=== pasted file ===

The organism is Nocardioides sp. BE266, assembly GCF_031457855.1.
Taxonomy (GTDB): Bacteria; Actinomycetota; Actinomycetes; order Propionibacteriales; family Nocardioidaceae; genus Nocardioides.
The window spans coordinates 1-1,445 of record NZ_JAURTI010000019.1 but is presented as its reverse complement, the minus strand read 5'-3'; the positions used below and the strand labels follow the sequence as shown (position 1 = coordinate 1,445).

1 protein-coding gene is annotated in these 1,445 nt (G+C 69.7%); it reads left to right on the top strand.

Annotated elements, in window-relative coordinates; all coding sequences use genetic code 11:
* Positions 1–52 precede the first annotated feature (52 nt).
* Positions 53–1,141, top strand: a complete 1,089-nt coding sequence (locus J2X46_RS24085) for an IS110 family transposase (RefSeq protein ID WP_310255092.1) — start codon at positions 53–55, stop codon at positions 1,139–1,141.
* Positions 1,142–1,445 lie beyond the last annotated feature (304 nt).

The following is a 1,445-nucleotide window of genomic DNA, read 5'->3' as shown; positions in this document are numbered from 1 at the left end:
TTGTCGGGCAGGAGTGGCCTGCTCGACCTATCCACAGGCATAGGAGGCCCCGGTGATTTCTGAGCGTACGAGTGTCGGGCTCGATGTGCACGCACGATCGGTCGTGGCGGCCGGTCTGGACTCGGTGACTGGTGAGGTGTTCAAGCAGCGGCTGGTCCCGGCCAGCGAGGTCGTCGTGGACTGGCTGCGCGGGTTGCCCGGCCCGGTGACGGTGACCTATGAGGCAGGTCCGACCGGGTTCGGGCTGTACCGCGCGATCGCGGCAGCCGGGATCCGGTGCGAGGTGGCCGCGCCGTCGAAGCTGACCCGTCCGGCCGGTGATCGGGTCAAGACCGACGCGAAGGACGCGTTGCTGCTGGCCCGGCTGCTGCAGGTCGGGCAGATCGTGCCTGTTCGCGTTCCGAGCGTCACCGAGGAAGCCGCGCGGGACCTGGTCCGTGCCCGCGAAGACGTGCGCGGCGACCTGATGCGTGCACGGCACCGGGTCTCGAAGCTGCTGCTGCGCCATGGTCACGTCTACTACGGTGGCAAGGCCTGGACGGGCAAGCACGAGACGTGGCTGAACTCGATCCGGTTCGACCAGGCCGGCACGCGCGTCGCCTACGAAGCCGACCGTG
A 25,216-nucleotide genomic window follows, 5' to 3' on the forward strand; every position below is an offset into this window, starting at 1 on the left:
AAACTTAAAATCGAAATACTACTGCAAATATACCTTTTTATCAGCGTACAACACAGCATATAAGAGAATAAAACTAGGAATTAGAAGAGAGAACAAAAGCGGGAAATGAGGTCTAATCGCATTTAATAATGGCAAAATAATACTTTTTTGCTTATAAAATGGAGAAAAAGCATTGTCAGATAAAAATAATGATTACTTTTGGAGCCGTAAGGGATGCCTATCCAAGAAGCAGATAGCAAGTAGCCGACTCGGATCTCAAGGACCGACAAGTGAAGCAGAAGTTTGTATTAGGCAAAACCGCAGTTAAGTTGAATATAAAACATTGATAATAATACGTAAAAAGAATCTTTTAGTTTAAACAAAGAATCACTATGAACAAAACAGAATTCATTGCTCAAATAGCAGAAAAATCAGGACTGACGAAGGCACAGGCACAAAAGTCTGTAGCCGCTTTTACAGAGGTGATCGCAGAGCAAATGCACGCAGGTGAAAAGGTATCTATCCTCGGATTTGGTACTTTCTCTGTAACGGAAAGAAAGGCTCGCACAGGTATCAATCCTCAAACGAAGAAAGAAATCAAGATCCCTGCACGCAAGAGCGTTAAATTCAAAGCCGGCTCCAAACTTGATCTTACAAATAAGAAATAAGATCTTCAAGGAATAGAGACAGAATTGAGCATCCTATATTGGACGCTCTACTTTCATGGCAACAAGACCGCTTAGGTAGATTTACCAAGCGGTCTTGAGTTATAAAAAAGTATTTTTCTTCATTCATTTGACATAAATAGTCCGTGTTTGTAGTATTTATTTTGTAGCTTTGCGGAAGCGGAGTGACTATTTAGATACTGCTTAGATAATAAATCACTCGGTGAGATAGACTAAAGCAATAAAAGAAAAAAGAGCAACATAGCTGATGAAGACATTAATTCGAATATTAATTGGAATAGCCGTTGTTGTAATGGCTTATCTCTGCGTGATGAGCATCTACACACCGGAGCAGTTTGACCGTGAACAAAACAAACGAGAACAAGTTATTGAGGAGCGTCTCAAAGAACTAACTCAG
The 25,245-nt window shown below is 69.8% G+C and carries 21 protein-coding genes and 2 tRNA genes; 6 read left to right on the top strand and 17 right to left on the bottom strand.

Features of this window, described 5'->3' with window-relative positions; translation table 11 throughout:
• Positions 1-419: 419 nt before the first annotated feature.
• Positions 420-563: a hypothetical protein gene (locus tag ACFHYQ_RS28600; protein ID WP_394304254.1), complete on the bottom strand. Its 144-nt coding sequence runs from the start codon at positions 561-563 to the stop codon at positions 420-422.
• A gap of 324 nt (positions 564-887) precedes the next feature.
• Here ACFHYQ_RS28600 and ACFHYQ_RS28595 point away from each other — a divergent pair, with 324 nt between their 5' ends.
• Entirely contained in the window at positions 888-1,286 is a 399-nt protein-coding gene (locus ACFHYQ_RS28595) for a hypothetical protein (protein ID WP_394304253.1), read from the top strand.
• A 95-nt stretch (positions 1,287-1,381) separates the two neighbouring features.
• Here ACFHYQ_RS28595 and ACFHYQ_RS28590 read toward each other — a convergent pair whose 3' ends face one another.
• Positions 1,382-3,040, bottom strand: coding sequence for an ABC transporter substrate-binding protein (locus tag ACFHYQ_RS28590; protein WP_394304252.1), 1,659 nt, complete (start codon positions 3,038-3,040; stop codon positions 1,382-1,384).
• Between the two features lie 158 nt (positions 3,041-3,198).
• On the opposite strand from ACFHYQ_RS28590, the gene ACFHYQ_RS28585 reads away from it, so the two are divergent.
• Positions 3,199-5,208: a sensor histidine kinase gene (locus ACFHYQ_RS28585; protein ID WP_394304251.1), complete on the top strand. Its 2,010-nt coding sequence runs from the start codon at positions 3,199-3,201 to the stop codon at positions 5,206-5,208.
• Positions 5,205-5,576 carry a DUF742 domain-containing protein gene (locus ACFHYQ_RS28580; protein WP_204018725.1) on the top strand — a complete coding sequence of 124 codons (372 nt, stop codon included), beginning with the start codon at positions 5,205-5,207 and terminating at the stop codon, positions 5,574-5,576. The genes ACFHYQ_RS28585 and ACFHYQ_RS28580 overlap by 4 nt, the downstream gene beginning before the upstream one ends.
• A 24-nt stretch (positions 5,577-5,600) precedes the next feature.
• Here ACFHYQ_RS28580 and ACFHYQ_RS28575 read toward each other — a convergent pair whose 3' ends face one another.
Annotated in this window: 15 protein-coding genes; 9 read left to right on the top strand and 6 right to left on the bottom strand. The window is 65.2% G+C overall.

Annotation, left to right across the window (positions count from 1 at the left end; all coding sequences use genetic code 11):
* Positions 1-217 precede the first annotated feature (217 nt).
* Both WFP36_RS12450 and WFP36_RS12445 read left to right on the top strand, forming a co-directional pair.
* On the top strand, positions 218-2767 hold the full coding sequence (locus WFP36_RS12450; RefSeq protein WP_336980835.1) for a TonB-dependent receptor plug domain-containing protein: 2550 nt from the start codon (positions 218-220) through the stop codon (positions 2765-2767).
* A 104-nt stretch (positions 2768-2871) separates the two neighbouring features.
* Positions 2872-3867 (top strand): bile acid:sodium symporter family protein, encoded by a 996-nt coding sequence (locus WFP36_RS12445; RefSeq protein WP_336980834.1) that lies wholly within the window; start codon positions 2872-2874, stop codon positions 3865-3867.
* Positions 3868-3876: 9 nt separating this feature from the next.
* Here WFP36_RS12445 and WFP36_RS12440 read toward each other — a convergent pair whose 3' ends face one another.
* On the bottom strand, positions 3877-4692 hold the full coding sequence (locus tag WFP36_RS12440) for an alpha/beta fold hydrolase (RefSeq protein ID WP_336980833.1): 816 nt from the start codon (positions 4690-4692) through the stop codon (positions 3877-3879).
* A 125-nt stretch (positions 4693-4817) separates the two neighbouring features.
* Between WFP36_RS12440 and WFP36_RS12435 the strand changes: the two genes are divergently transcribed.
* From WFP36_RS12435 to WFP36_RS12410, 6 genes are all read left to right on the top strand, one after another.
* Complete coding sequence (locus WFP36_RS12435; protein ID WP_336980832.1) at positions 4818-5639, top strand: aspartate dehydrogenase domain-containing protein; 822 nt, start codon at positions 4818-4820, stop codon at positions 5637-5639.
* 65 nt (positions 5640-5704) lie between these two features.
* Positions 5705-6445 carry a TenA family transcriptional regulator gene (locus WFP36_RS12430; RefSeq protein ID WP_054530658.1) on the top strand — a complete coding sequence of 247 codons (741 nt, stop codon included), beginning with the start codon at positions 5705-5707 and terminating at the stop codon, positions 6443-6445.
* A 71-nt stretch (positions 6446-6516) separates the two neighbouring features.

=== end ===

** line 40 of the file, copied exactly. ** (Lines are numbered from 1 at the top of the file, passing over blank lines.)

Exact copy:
* Between WFP36_RS12440 and WFP36_RS12435 the strand changes: the two genes are divergently transcribed.